1911 Encyclopædia Britannica/Kindergarten
KINDERGARTEN, a German word meaning “garden of children,” the name given by Friedrich Froebel to a kind of “play-school” invented by him for furthering the physical, moral and intellectual growth of children between the ages of three and seven. For the theories on which this type of school was based see Froebel. Towards the end of the 18th century Pestalozzi planned, and Oberlin formed, day-asylums for young children. Schools of this kind took in the Netherlands the name of “play school,” and in England, where they have especially thriven, of “infant schools” (q.v.). But Froebel's idea of the “Kindergarten” differed essentially from that of the infant schools. The child required to be prepared for society by being early associated with its equals; and young children thus brought together might have their employments, especially their chief employment, play, so organized as to draw out their capacities of feeling and thinking, and even of inventing and creating.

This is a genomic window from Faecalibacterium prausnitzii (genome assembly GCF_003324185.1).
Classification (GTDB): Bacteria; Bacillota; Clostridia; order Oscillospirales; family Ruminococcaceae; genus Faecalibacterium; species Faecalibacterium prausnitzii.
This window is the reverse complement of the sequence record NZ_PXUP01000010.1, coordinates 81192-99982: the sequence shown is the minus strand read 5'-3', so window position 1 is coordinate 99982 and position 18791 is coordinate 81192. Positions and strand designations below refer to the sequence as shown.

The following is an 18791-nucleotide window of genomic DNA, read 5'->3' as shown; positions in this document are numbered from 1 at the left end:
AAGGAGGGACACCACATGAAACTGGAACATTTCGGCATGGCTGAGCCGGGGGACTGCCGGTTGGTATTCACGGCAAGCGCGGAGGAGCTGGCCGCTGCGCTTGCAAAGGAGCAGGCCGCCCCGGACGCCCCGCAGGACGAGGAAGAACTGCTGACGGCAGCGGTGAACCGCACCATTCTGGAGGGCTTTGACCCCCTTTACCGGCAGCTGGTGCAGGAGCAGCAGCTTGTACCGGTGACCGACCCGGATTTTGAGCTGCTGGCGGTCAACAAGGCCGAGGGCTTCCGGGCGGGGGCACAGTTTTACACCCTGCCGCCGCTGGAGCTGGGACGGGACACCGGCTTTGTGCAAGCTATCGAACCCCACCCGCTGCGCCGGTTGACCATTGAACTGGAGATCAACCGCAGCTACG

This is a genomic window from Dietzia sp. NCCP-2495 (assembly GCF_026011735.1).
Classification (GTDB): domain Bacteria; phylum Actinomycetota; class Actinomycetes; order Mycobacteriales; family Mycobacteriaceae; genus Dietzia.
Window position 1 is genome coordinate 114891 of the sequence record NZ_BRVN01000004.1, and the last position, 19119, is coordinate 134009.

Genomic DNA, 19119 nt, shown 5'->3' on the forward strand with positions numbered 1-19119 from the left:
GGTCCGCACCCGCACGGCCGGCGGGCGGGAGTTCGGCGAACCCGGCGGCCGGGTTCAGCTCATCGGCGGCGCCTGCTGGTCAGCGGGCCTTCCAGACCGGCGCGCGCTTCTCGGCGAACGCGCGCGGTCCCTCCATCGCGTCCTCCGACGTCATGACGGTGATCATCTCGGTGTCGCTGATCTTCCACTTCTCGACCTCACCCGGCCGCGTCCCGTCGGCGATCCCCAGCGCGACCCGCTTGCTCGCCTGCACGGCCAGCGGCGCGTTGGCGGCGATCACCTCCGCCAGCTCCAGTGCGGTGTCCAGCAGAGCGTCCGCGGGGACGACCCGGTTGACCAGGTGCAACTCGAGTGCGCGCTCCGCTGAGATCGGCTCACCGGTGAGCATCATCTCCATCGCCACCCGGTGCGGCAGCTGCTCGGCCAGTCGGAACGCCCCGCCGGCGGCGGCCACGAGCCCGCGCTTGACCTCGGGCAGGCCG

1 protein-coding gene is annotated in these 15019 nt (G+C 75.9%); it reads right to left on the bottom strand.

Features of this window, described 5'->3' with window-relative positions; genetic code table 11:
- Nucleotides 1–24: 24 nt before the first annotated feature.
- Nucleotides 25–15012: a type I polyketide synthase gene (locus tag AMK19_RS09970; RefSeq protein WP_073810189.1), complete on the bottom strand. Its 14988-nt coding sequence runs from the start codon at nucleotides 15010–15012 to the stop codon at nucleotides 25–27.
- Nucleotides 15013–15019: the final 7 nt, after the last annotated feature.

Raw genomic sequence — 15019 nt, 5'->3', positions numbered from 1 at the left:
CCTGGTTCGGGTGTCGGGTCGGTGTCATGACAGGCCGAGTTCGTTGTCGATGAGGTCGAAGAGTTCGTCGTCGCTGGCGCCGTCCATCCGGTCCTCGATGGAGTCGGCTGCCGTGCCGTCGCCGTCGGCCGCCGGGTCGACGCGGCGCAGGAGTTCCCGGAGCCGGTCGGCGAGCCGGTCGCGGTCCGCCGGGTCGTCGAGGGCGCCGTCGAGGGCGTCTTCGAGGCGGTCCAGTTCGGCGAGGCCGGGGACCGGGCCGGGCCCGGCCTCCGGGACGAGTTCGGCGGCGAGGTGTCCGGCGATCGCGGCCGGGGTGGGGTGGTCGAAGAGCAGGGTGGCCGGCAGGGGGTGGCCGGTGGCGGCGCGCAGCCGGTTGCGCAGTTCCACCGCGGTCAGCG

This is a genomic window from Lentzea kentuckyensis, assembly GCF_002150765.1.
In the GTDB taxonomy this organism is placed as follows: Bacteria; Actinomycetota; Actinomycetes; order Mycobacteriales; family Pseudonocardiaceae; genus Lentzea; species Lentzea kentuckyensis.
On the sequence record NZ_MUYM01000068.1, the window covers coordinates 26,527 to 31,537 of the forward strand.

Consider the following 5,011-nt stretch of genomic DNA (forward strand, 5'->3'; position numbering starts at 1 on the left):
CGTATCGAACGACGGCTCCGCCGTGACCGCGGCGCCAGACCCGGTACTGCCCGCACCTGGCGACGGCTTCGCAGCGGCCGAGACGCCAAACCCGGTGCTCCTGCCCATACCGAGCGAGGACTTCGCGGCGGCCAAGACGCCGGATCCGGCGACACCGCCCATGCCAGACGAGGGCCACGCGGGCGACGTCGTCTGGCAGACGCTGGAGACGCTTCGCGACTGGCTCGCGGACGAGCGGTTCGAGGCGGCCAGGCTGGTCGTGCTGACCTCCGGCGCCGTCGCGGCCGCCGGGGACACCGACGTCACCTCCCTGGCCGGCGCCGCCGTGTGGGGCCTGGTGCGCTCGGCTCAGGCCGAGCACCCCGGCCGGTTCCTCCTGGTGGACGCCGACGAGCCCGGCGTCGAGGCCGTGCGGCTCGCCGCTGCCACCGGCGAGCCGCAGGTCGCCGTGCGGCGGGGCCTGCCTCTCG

Froebel therefore invented a course of occupations, most of which are social games. Many of the games are connected with the “gifts,” as he called the simple playthings provided for the children. These “gifts” are, in order, six coloured balls, a wooden ball, a cylinder and a cube, a cube cut to form eight smaller cubes, another cube cut to form eight parallelograms, square and triangular tablets of coloured wood, and strips of lath, rings and circles for pattern-making. In modern kindergartens much stress has been laid on such occupations as sand-drawing, modelling in clay and paper, pattern-making, plaiting, &c. The artistic faculty was much thought of by Froebel, and, as in the education of the ancients, the sense of rhythm in sound and motion was cultivated by music and poetry introduced in the games. Much care was to be given to the training of the senses, especially those of sight, sound and touch. Intuition or first-hand experience (Anschauung) was to be recognized as the true basis of knowledge, and though stories were to be told, instruction of the imparting and “learning-up” kind was to be excluded. Froebel sought to teach the children not what to think but how to think, in this following in the steps of Pestalozzi, who had done for the child what Bacon nearly two hundred years before had done for the philosopher. Where possible the children were to be much in the open air, and were each to cultivate a little garden.